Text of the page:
“What are you talking about, Baba?” asked Qiang.
I patted her on the head. “Sorry, just something about those people with the same uniform in different colors.” I stepped closer to Psychsaur.
“You don’t trust us,” she said.
I pointed a finger at her. “Stop that. That goes both ways. This isn’t trust. This is guilt. Fucking guilt. You talked a big game about trusting me so I’d trust y’all, but I needed you and the others. That’s why I came here: I needed you. Guess what, y’all didn’t help. I might as well have not been here. I had to trick y’all just to get some help, and I could have done that anywhere. Instead, I get people saying I need to reform. Go to jail or the loony bin. So this isn’t really about trust. This is about tolerating me until you can guilt me into going to jail without giving me any help I actually need.”
“We saved your life,” she started.
“THEY saved my life,” I pointed off into the air. “They being those idiots with all the jingle bells who came after Qiang. They saved my life without asking me first and decided I owed them a job. If I didn’t do it, they got Qiang.”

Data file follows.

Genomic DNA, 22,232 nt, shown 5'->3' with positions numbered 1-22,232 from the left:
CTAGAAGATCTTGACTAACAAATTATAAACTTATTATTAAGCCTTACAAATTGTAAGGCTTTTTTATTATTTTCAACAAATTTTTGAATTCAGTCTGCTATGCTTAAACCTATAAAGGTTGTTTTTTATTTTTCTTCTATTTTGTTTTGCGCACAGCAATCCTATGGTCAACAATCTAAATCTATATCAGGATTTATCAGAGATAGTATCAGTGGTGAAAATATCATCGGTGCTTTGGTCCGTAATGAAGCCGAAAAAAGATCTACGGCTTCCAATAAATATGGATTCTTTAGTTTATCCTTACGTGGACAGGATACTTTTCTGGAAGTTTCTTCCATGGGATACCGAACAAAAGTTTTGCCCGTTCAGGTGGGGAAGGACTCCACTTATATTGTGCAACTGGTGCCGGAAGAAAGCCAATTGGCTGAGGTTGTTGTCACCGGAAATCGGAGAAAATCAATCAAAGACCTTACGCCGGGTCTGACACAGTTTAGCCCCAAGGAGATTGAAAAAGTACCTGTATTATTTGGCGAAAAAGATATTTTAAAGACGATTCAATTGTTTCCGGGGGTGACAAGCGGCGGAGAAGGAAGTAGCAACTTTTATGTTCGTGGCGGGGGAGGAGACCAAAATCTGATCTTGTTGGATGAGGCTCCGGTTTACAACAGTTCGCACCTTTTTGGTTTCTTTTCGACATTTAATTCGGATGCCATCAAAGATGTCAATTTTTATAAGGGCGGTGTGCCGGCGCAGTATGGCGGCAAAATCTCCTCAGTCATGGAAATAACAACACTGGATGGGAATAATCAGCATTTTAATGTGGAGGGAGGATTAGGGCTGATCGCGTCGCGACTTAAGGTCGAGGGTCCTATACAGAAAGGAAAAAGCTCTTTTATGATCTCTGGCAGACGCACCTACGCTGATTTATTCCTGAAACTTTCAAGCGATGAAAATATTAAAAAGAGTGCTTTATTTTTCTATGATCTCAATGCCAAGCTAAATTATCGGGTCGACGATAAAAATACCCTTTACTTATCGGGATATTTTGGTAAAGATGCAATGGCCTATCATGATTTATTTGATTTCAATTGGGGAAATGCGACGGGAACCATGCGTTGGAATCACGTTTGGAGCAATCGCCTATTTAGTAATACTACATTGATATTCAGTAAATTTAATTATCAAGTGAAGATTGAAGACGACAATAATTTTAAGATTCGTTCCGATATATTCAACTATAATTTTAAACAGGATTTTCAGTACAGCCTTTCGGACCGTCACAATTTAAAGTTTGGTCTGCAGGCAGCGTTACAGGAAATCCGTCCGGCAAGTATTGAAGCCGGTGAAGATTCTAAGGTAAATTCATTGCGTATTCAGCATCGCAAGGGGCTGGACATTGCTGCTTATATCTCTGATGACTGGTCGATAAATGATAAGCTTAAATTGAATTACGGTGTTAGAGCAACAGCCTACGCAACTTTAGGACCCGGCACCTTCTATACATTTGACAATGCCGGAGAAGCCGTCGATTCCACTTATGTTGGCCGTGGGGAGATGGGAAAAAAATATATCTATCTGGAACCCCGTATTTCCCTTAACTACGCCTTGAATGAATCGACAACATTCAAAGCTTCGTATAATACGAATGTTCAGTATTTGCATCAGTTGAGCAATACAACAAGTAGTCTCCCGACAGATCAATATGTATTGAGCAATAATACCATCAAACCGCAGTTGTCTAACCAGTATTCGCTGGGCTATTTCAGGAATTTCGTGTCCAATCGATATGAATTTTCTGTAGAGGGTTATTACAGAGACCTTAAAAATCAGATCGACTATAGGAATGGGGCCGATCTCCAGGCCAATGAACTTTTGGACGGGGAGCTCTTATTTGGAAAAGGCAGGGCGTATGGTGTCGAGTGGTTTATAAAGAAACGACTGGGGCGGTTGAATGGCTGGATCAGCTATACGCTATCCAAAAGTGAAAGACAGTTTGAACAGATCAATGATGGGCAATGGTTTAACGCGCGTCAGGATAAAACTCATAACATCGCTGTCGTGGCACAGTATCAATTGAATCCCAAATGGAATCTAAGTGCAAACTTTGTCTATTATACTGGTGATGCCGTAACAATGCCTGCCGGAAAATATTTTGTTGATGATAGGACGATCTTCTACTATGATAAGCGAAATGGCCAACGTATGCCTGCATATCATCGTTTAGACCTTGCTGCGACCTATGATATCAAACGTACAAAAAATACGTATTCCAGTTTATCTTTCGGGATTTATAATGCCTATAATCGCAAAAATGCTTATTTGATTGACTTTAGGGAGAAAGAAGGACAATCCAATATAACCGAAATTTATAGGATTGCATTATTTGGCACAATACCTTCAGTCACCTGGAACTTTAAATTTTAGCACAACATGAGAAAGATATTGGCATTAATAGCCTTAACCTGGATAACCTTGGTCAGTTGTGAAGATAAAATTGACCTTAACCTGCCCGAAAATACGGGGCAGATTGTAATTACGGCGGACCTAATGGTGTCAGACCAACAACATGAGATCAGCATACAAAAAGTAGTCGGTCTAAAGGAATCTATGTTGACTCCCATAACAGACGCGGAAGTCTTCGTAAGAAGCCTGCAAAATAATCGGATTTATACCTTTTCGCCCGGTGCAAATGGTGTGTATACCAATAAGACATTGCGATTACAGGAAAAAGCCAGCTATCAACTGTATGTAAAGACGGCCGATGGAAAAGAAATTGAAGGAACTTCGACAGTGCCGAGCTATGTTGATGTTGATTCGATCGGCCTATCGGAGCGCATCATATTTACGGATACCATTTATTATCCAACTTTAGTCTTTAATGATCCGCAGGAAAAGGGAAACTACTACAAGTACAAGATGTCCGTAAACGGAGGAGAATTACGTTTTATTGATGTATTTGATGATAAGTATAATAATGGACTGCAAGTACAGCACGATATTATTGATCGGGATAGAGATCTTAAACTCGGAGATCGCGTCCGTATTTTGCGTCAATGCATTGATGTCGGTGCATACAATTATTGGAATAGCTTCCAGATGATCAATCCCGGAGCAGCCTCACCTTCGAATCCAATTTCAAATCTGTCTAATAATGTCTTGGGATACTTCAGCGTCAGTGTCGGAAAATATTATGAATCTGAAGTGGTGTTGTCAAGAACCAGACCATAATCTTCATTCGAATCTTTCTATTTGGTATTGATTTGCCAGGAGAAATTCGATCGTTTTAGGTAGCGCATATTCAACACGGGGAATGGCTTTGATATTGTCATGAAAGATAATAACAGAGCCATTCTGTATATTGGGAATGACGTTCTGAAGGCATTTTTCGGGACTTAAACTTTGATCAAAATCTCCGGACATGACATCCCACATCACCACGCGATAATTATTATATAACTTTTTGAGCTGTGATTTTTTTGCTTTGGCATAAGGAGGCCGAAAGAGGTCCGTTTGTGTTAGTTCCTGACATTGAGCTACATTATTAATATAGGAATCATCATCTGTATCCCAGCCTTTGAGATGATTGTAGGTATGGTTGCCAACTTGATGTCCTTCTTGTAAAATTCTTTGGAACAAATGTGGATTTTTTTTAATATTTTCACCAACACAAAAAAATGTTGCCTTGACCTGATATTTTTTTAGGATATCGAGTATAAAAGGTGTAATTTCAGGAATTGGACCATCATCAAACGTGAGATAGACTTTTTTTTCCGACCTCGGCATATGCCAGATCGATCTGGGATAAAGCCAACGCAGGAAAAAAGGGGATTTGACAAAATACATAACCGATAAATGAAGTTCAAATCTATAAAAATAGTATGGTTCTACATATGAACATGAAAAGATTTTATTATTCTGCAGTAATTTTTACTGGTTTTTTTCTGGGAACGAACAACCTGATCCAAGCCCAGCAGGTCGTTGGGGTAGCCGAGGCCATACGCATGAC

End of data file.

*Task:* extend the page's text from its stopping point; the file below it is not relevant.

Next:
“You could have told-”
I put my hand over her mouth. “Master Academy saved my life without asking me first and decided I owed them a job dealing with The Claw. Now that’s done, but y’all think I should change the way y’all want. And I’m sure y’all will be more than happy to take in Qiang when I’m sent off to the funny farm where life is wonderful all the time.”
“You want Baba to go to prison?” asked Qiang, struggling to try and look at us. She squirmed until the suitcase fell over with her on her back. She hit her head a little, but didn’t cry. You know why? Because she’s a Gecko. And Geckos don’t cry over a little thing like traumatic brain injuries. Geckos don’t actually have a lot of defined things we do, since there’s only the two of us. But still, I respect her ability to get hurt without whining about it. Instead, she cried about all these people she thought were friends trying to put her female father in prison. And she’s got a very different idea of what prison is. She used to live under a dictatorship.